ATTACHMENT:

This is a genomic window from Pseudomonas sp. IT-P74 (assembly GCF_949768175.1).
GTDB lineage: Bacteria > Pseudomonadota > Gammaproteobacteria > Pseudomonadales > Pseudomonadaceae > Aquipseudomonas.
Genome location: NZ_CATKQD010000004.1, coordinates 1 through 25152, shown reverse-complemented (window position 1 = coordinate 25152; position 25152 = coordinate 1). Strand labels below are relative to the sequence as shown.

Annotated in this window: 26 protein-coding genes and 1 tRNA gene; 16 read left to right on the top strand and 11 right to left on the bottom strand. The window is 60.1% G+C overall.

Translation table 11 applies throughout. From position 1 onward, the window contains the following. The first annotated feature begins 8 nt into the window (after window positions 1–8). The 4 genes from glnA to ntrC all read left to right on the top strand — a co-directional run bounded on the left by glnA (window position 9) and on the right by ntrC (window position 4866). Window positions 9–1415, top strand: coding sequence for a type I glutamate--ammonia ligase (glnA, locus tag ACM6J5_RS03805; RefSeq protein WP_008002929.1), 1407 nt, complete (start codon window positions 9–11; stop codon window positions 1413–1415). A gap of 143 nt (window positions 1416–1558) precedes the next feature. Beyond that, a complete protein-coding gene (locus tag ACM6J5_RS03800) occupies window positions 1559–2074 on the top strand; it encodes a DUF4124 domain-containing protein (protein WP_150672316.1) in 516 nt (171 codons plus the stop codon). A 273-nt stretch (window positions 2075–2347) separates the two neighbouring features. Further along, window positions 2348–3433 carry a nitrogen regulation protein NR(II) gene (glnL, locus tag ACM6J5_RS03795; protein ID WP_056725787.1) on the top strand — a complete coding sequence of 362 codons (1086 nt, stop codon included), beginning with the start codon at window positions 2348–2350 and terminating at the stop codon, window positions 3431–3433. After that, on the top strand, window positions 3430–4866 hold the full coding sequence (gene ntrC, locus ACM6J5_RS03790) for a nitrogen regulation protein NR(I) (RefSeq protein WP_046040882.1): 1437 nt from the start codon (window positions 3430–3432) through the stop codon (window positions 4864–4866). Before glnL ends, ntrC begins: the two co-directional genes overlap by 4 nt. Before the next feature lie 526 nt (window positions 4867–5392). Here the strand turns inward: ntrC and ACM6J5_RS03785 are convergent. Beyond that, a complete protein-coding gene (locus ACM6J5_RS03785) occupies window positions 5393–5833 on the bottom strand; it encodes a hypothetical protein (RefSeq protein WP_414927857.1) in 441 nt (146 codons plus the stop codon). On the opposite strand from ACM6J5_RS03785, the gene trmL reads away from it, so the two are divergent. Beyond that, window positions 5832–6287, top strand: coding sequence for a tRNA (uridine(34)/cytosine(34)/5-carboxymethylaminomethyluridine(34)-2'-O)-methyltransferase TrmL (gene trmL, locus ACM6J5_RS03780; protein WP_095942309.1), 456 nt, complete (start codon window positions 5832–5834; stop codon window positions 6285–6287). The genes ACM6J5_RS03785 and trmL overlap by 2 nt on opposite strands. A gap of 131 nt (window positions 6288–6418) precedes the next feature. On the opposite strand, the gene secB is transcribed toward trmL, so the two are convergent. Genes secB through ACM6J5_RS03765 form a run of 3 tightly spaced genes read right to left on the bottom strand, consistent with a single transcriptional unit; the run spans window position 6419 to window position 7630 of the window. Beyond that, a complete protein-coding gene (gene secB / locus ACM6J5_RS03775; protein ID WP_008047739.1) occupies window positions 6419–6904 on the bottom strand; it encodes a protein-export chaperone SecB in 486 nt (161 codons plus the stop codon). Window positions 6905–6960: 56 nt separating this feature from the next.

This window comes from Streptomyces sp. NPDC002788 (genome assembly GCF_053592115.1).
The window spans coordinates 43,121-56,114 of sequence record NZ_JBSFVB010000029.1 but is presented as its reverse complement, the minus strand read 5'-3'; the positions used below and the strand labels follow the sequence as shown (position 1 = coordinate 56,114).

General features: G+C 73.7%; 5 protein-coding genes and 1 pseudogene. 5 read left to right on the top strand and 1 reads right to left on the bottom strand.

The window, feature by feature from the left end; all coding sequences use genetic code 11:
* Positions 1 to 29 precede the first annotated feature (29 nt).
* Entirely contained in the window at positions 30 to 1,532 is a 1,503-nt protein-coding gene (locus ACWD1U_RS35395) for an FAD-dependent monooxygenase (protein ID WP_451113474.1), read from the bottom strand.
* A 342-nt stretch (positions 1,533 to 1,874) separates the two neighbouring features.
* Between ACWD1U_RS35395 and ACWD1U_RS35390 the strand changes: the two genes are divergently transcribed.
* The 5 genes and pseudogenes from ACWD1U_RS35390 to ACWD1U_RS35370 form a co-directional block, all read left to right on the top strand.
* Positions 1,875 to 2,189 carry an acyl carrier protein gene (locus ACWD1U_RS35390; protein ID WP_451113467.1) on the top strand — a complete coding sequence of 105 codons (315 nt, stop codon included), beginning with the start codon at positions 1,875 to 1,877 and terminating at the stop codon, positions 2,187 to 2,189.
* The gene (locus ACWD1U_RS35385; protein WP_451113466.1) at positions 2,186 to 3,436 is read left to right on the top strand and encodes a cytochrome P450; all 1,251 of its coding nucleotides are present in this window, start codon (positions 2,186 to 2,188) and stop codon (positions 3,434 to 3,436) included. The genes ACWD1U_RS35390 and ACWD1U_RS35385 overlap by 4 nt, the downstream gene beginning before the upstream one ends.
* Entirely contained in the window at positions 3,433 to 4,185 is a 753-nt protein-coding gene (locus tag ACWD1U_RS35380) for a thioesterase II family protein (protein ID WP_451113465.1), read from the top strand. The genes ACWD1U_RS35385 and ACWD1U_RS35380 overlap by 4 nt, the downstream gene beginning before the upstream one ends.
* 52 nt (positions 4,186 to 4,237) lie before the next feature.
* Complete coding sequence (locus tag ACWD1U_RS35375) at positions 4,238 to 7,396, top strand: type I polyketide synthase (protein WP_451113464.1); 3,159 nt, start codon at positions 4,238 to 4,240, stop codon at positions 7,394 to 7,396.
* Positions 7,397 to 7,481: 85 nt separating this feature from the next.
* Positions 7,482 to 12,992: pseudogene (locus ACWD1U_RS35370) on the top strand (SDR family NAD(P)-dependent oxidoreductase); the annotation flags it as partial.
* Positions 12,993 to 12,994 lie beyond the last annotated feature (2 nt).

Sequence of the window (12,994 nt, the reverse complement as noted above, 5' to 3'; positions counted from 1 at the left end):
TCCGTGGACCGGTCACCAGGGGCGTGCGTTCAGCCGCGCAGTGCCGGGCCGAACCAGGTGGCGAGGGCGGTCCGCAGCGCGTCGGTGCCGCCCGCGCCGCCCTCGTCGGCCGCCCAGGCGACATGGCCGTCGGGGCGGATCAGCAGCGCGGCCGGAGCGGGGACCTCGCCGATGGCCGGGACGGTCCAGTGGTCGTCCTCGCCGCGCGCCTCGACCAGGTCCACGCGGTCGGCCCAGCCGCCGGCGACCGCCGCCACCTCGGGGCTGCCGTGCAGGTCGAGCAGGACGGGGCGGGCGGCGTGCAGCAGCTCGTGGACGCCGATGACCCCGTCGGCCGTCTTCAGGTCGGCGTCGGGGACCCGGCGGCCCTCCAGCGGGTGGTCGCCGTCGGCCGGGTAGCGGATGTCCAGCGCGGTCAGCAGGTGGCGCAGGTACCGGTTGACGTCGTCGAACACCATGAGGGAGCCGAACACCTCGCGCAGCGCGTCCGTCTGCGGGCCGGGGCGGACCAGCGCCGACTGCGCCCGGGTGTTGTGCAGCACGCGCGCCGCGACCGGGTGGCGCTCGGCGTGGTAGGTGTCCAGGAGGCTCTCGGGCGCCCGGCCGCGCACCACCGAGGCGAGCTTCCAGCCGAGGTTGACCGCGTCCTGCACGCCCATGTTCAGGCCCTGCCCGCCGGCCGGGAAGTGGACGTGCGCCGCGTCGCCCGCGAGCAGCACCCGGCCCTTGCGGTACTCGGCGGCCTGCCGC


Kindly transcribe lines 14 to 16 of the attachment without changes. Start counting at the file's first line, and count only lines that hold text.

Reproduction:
* The 5 genes and pseudogenes from ACWD1U_RS35390 to ACWD1U_RS35370 form a co-directional block, all read left to right on the top strand.
* Positions 1,875 to 2,189 carry an acyl carrier protein gene (locus ACWD1U_RS35390; protein ID WP_451113467.1) on the top strand — a complete coding sequence of 105 codons (315 nt, stop codon included), beginning with the start codon at positions 1,875 to 1,877 and terminating at the stop codon, positions 2,187 to 2,189.
* The gene (locus ACWD1U_RS35385; protein WP_451113466.1) at positions 2,186 to 3,436 is read left to right on the top strand and encodes a cytochrome P450; all 1,251 of its coding nucleotides are present in this window, start codon (positions 2,186 to 2,188) and stop codon (positions 3,434 to 3,436) included. The genes ACWD1U_RS35390 and ACWD1U_RS35385 overlap by 4 nt, the downstream gene beginning before the upstream one ends.